Dissenting “Why I love our America”

Photo courtesy of Amanda Wang, Student Publications

In the Technique’s Volume 107, Issue 2 piece, “Why I love our America,” Micah Veillon expresses discontent for declining patriotism and argues for the appreciation and continuation of the American heritage, especially Anglo-Saxon traditions.

Considering the historical, cultural and sociological factors that make up today’s America, I find Micah’s stance on American patriotism and tradition be incredibly narrow.

I also find it to be inflexible and harmful as it hinders positive societal change due to the idolization of the concept of white America.

In arguing for the importance and continuation of Anglo-Saxon traditions, Micah praises white America for establishing today’s “spectacular civilization,” stating “we are where we are because of the customs and traditions of our forefathers — especially those of the Anglo-Saxon tradition … and which has become the Anglo-American tradition.”

A mind-set like this completely disregards the centuries of diverse American contribution in addition to the millennia of Native Americans before it.

Native Americans lived in complex and rich societies well before the “founding” of America via the Mayflower. Their cultural, economic and political contributions have always and continue to play meaningful effects on modern America.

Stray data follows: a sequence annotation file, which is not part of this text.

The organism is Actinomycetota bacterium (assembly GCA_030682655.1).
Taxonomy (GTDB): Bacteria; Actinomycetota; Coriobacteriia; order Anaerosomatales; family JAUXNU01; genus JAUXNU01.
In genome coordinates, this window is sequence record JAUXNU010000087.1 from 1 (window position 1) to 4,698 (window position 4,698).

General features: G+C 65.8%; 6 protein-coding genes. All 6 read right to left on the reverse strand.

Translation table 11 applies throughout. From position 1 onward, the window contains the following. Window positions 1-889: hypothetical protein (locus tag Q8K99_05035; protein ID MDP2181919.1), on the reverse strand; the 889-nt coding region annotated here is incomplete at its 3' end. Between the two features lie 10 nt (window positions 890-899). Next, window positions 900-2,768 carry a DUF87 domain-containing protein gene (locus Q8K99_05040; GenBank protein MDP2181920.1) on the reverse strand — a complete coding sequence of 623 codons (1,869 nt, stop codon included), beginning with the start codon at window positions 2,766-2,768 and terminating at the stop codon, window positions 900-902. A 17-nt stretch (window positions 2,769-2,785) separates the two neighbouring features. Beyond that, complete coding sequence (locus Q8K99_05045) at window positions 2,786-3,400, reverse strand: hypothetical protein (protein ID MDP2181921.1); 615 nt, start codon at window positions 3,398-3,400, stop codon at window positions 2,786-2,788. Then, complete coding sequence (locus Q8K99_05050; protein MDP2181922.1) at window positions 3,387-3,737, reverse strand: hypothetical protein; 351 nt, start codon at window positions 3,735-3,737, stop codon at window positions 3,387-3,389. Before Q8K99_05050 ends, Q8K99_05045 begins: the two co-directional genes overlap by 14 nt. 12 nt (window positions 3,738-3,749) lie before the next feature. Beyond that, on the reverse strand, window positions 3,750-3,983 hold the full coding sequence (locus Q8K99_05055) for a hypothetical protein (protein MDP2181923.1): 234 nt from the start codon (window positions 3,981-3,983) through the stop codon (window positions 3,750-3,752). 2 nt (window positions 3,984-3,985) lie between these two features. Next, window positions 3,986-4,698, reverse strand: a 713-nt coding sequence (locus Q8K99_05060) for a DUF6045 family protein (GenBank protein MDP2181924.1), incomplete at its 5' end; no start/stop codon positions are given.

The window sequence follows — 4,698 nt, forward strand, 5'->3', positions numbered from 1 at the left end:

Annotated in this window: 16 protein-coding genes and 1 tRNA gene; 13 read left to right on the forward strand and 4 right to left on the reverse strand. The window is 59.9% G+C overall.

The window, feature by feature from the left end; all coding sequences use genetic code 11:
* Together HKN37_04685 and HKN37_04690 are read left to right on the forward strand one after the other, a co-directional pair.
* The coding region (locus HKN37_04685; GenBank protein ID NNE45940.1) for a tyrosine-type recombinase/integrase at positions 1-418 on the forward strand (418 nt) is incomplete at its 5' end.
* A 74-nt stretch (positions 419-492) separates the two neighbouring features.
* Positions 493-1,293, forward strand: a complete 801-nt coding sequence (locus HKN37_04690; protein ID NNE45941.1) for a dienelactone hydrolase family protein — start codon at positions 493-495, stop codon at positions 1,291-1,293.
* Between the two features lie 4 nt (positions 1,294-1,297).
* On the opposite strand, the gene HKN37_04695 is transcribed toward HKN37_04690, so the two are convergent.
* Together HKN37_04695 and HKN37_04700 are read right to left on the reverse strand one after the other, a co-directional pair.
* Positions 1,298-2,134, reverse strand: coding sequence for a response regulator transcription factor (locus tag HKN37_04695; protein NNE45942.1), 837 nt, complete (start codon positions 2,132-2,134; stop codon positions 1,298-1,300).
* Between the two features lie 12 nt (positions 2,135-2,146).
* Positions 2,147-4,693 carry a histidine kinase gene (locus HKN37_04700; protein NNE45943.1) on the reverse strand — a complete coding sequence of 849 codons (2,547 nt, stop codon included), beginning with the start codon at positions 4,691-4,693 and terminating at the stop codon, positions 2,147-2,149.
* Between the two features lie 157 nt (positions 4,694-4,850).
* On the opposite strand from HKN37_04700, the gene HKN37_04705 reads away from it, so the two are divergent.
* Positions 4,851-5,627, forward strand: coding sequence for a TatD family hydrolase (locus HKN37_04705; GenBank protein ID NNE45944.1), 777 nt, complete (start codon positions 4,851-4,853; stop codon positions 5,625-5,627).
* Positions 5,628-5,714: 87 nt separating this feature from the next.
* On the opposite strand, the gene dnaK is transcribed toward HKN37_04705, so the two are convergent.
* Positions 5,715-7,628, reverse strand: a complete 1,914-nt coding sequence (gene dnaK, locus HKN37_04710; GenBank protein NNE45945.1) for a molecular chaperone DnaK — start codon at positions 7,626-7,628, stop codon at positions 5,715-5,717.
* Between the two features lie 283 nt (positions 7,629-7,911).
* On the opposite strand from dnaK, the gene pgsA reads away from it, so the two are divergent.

Asian Americans have played a significant role within the last century and half of residency from being the primary builders of the Transcontinental Railroad to playing essential political and cultural roles.

Black people essentially built the backbone of industrial America and are some of the most, if not the most, significant economic, political, cultural, intellectual and artistic forces of our country.

As these are only a few examples of the historically unrecorded and currently underrepresented minority groups, there is no doubt in the enduring contributions minority groups have made far beyond our knowledge.

Additionally, no group exists within isolation, people have been interacting with people of different identities since the beginning of time.

The history, heritage and culture of any demographic has been irreversibly affected by the different histories, heritages and cultures around it. We do not owe our inheritance to Anglo-Saxon tradition, but rather to the complex, messy, revolutionary, destructive and constructive interactions between all people of all different identities.

To claim that America owes its greatness to a singular demographic means to vastly oversimplify its heritage, which in turn discredits, dishonors and disrespects all it took to really get here.

In honoring the so-called Anglo-American heritage, Micah argues for greater appreciation of American traditions and in support of greater patriotism.

He states that “as beneficiaries of the American traditions, we owe a debt to our forefathers that we cannot dismiss, and we are obligated … to improve and perpetuate it. We cannot accomplish this cumbersome task without a love for our country and an understanding of who we are.”